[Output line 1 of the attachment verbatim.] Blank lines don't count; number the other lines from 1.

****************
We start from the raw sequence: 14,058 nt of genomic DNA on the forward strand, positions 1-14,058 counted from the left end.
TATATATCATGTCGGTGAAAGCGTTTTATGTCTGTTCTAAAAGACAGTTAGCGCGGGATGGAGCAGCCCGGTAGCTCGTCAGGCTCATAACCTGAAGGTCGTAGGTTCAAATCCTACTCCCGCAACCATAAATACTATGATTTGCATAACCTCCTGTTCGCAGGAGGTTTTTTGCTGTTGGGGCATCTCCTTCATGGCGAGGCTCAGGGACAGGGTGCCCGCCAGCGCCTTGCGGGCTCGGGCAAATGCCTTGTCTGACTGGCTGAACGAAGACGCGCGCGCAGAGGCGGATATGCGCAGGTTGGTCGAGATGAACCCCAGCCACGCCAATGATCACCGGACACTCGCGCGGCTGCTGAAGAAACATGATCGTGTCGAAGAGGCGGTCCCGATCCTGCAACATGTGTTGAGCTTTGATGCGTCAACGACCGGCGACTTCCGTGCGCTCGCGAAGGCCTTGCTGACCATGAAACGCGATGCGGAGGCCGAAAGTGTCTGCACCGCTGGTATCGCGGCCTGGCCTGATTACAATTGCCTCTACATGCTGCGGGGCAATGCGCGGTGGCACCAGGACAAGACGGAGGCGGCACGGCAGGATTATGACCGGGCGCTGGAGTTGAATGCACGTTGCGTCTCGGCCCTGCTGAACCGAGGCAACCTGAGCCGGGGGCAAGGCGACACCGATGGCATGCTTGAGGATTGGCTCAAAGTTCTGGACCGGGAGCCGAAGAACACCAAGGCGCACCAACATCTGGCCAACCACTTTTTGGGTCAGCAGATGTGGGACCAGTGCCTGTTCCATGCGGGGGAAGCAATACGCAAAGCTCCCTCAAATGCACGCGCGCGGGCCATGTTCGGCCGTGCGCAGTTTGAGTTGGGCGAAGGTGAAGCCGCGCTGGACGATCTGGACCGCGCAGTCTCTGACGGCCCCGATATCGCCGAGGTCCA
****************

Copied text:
We start from the raw sequence: 14,058 nt of genomic DNA on the forward strand, positions 1-14,058 counted from the left end.